A History of Fat Acceptance and the Fat Fetishization Debate

The fat positivity movement boasts a rich history, intertwined with the fight against discrimination and the quest for body acceptance. However, its journey hasn’t been without complexities. One ongoing debate centers on the perception of fatness and its connection to a sexual fetish.


Before the Fat Positivity Movement 

The body positivity movement we see today has strong roots in the activism of the 1960s and 1970s. Led by larger-bodied women of color, this movement fought against the negative stereotypes associated with weight and championed self-love for all body types. During this era, societal pressures for thinness were immense, with diet culture firmly entrenched and negative stereotypes about larger bodies running rampant.


Media portrayal reinforced societal norms. Fashion magazines and advertisements featured a constant parade of thin models, creating a limited definition of beauty. People of larger sizes were rarely seen, further contributing to their marginalization. Despite the dominance of thinness, whispers of change began to emerge:


  • The Feminist Movement: The 1960s feminist movement, focusing on female empowerment, challenged beauty standards that objectified women.

  • The “Fat-In” of 1967: A pivotal moment, this protest in New York City saw hundreds gather to challenge weight bias and advocate for self-acceptance.


These early actions laid the groundwork for the fat acceptance movement, which gained momentum in the late 20th century.


Early Stirrings of Activism

The early decades of the fat positivity movement laid the groundwork for the more prominent movement we see today. The early activists paved the way for a future where self-love and body acceptance are celebrated for all body types. The National Association to Aid Fat People (NAAFP) was founded in 1969, providing a crucial space for community and support. 


NAAFP chapters organized protests against weight discrimination and advocated for size-inclusive clothing options. They challenged the medical establishment’s focus on weight loss as the sole solution to health issues. The early fat positivity movement focused on challenging the narrative that fatness was inherently unhealthy or unattractive. Activists argued for a broader definition of beauty and the importance of self-acceptance at any size.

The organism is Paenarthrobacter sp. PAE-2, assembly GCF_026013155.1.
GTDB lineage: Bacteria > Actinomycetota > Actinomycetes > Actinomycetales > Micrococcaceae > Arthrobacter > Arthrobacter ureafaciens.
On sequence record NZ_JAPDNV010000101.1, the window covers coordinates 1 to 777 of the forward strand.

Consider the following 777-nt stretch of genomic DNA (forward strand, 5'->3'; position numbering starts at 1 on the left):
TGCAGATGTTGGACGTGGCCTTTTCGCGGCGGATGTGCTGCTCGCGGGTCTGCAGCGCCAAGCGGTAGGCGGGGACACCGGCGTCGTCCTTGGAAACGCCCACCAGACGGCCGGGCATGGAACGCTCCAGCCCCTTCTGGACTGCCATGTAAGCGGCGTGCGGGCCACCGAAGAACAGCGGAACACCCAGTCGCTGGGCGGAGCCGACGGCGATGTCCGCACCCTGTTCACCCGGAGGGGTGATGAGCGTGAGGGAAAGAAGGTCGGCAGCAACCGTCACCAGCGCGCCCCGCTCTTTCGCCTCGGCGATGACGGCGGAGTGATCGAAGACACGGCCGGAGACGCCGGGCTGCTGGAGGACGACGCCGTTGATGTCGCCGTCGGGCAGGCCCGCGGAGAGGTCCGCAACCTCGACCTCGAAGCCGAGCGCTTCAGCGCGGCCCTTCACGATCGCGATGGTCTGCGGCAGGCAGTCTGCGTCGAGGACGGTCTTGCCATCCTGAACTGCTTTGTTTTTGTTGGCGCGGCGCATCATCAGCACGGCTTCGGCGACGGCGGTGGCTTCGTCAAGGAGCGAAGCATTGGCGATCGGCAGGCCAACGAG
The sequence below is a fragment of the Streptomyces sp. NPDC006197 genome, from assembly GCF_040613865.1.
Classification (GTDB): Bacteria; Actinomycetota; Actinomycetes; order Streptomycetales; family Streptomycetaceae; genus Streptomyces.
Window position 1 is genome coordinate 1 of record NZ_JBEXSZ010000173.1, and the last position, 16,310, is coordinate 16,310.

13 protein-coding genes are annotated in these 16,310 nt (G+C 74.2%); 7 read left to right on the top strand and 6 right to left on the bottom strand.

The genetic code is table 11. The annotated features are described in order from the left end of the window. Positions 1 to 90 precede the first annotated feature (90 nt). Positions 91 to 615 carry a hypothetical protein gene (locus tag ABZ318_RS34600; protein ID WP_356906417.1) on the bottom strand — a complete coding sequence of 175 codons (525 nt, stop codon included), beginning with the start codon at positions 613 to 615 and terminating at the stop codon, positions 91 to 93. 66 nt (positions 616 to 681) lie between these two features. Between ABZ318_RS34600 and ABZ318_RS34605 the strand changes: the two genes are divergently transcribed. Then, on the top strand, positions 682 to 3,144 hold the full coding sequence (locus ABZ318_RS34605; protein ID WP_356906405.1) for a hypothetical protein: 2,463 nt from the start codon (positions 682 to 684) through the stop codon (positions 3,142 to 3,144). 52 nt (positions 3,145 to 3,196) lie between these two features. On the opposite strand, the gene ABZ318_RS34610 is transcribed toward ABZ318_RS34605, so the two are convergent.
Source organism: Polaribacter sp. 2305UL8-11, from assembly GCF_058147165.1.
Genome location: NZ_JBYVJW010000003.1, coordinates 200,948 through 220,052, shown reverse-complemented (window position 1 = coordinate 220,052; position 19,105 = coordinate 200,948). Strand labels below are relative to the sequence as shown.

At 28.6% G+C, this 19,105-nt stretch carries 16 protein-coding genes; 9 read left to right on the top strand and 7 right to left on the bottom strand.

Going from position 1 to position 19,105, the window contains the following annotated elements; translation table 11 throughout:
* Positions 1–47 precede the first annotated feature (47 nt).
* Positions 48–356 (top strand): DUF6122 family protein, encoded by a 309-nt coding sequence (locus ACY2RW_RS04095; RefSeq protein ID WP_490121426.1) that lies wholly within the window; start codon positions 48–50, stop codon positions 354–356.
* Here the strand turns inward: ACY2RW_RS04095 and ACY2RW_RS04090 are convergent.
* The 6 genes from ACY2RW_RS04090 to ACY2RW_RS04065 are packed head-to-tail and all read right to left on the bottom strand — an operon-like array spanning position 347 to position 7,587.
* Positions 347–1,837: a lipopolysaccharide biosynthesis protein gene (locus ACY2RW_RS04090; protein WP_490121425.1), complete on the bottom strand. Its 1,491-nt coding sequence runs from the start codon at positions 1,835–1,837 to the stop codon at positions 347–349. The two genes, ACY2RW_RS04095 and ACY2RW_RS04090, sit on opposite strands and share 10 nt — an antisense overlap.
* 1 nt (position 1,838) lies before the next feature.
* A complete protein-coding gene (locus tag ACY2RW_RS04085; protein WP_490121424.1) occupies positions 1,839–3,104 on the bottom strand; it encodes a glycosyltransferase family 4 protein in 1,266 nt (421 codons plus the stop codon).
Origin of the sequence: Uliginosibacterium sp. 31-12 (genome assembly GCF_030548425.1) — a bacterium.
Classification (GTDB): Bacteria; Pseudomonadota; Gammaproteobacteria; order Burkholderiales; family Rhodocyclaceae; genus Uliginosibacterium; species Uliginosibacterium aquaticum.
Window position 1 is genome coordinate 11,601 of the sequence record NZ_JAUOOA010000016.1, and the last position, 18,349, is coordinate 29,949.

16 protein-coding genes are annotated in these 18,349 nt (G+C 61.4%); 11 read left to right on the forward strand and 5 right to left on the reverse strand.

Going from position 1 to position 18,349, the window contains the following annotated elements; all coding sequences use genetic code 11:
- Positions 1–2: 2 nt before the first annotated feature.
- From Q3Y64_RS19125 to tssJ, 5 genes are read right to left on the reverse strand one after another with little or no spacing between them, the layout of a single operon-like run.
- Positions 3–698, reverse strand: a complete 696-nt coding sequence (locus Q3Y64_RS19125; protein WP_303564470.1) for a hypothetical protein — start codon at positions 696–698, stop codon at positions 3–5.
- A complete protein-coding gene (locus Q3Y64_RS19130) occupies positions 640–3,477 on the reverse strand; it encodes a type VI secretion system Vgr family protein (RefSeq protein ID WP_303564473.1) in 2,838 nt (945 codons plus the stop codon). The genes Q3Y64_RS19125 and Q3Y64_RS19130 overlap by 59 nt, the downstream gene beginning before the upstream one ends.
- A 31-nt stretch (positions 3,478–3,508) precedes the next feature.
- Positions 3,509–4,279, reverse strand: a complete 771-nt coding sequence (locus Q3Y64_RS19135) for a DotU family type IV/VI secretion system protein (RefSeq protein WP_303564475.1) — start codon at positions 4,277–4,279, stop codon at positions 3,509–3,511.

Publications like “The Radical Diet” (1970) offered a platform for these voices, promoting healthy eating habits without focusing on weight loss. The 1970s and 1980s saw the fat positivity movement truly blossom. 


Fat Liberation and the Fatosphere 

The internet’s rise in the 1990s coincided with the Fat Liberation movement. Online forums, blogs, and websites – the “fatosphere” – emerged as vital spaces for connection and community building. The Fatosphere of the 1990s and 2000s laid the groundwork for the current body positivity movement. It provided a foundation for challenging weight stigma and promoting body acceptance.


Fat Liberation emerged from feminist critiques of beauty standards. Activists argued that the pressure to be thin was a form of patriarchal control over women’s bodies. Fat Liberation specifically focused on dismantling the social and cultural systems that discriminated against larger bodies. It aimed not just for individual self-acceptance, but for societal change.


Fetishizing the Fat

The fat positivity movement boasts a rich history, intertwined with the fight against discrimination and the quest for body acceptance. However, its journey hasn’t been without complexities. One ongoing debate centers on the perception of fatness and its connection to a sexual fetish. Fat fetishism is a sexual attraction to overweight or obese people due primarily to their size. It can manifest in various ways, from a preference for certain body types to more specific desires like “feederism” (arousal from weight gain) or “immobility” (attraction to restricted movement due to size).


On the face of it, fat fetishism might seem like any other preference. However, it can become problematic when weight becomes the sole focus, reducing a person to their size. Our society often demonizes fatness. Fat fetishism can be seen as a counterpoint to this negativity. Yet, it can reinforce the idea that fat bodies only hold value in a sexualized context. 


Can someone be attracted to a larger body without it being a fetish? Absolutely. The key lies in appreciating someone for who they are, not just their size. The fat positivity movement continues to grapple with the fetishization issue.


The Healthier Road Ahead

The debate around fetishization remains, and the movement is constantly navigating this complex issue.  By advocating for healthcare access, dismantling weight bias, and promoting self-love for all body types, the fat positivity movement can continue its fight for a world where everyone feels valued and empowered. It’s a fight for self-love, respect, and the right to exist comfortably in one’s skin, regardless of size.

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